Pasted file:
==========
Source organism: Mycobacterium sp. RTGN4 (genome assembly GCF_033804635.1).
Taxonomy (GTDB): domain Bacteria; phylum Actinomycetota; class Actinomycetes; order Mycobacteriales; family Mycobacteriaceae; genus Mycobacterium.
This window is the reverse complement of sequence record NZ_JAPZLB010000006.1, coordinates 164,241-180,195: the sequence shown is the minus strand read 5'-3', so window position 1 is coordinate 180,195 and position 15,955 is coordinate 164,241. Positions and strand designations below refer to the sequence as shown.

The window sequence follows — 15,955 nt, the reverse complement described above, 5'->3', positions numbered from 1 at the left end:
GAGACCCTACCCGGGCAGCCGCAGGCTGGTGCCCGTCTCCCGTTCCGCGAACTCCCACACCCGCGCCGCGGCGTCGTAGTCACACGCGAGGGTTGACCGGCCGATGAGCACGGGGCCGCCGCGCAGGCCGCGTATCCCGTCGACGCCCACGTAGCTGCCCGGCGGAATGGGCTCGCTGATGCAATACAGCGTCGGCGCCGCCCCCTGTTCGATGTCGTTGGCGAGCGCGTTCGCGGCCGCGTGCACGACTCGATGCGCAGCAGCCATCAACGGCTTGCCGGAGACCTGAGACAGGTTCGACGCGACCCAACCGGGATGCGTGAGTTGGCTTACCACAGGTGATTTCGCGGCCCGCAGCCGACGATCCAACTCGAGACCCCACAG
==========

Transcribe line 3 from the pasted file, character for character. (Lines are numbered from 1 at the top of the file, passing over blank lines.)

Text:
This window is the reverse complement of sequence record NZ_JAPZLB010000006.1, coordinates 164,241-180,195: the sequence shown is the minus strand read 5'-3', so window position 1 is coordinate 180,195 and position 15,955 is coordinate 164,241. Positions and strand designations below refer to the sequence as shown.